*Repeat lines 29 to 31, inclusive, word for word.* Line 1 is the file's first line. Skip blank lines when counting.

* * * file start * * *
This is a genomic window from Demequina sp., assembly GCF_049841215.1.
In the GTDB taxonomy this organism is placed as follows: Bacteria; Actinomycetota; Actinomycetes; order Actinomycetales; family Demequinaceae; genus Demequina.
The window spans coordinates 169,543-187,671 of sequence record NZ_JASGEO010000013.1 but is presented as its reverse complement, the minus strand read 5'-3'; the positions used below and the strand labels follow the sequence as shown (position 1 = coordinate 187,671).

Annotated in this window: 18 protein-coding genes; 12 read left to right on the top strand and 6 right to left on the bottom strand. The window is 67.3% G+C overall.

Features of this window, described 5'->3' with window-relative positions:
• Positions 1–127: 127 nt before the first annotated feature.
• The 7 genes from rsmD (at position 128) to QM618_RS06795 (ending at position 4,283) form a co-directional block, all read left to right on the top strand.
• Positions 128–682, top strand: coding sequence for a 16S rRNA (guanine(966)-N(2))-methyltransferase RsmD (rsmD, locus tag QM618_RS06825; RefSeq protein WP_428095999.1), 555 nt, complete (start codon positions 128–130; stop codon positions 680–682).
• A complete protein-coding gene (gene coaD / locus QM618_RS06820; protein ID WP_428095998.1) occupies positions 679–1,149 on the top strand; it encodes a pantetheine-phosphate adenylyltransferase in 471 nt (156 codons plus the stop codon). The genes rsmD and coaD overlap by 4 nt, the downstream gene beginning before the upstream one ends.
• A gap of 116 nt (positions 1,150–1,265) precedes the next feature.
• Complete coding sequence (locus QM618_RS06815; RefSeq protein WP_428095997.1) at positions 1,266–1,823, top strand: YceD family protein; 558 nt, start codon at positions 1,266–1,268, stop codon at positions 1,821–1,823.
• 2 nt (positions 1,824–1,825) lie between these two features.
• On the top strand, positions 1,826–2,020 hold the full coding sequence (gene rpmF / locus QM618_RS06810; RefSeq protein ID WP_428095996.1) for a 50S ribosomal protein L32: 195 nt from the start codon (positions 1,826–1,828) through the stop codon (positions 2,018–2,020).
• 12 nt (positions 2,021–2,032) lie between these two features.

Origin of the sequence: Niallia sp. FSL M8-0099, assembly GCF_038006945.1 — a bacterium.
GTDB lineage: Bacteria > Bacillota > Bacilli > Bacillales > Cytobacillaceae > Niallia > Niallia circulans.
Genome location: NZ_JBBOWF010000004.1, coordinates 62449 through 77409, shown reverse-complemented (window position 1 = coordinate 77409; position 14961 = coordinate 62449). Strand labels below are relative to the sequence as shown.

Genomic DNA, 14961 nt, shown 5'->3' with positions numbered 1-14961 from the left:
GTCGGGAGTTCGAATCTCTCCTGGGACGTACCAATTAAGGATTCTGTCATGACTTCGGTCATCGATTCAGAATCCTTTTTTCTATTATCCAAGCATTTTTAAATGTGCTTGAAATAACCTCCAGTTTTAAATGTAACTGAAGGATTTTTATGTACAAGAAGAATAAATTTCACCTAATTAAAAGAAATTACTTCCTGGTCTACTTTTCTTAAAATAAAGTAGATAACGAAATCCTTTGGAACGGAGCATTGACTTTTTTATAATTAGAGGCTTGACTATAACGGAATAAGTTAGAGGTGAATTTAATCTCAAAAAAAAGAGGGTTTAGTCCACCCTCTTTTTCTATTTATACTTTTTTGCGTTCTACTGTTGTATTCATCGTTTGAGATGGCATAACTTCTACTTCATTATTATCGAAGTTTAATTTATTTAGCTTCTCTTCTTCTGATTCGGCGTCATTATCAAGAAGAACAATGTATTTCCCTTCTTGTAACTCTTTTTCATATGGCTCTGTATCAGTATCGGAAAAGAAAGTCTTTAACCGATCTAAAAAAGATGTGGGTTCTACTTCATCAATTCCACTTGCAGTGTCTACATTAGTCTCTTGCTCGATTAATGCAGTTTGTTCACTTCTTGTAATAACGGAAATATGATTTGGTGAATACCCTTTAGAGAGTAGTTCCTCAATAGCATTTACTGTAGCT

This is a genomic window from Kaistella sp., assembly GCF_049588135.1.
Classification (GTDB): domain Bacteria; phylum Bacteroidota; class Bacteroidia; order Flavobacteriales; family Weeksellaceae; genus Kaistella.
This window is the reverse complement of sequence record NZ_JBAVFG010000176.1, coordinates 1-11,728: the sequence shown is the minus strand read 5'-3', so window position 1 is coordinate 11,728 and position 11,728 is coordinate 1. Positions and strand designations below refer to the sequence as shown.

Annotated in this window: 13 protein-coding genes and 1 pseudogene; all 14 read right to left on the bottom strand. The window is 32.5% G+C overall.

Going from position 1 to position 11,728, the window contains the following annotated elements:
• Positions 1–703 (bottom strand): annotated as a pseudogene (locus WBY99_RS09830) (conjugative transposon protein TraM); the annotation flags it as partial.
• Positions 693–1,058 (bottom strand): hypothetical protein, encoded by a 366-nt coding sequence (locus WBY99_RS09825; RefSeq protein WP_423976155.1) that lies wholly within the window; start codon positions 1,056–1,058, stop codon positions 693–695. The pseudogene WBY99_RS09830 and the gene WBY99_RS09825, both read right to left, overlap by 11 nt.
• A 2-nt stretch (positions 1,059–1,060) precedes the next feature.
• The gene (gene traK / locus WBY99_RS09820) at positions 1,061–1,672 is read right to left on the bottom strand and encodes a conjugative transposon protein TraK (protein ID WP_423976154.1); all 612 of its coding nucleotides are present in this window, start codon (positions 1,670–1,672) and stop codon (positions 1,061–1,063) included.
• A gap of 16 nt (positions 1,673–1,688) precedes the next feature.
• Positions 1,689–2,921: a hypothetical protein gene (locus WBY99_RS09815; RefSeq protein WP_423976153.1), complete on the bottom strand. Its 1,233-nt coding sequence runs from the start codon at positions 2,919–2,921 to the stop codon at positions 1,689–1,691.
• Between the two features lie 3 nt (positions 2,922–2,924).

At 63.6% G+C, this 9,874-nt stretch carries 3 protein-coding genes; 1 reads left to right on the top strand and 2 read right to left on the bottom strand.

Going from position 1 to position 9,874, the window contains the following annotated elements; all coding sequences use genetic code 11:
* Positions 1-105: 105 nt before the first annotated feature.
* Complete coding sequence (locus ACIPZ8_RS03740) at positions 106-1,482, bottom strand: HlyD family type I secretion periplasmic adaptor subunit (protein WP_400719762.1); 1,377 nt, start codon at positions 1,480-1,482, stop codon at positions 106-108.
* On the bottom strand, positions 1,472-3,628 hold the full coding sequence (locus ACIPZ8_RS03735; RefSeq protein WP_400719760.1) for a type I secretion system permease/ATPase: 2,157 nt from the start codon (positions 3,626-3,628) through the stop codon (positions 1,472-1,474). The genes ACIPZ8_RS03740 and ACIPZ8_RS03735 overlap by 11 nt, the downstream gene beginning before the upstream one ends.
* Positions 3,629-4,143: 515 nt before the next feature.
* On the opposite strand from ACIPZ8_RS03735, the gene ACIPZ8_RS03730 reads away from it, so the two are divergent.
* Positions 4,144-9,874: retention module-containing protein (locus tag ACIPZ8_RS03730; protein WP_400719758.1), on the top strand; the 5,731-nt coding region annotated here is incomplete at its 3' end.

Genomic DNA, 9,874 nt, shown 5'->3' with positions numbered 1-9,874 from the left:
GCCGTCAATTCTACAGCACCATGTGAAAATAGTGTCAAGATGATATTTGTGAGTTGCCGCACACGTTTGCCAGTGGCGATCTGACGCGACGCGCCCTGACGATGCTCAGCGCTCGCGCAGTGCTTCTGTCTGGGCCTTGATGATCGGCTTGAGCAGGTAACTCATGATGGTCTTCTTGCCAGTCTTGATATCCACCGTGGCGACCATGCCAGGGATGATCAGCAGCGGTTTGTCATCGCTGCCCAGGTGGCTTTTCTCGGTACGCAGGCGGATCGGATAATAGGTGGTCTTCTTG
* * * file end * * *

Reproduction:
• A gap of 16 nt (positions 1,673–1,688) precedes the next feature.
• Positions 1,689–2,921: a hypothetical protein gene (locus WBY99_RS09815; RefSeq protein WP_423976153.1), complete on the bottom strand. Its 1,233-nt coding sequence runs from the start codon at positions 2,919–2,921 to the stop codon at positions 1,689–1,691.
• Between the two features lie 3 nt (positions 2,922–2,924).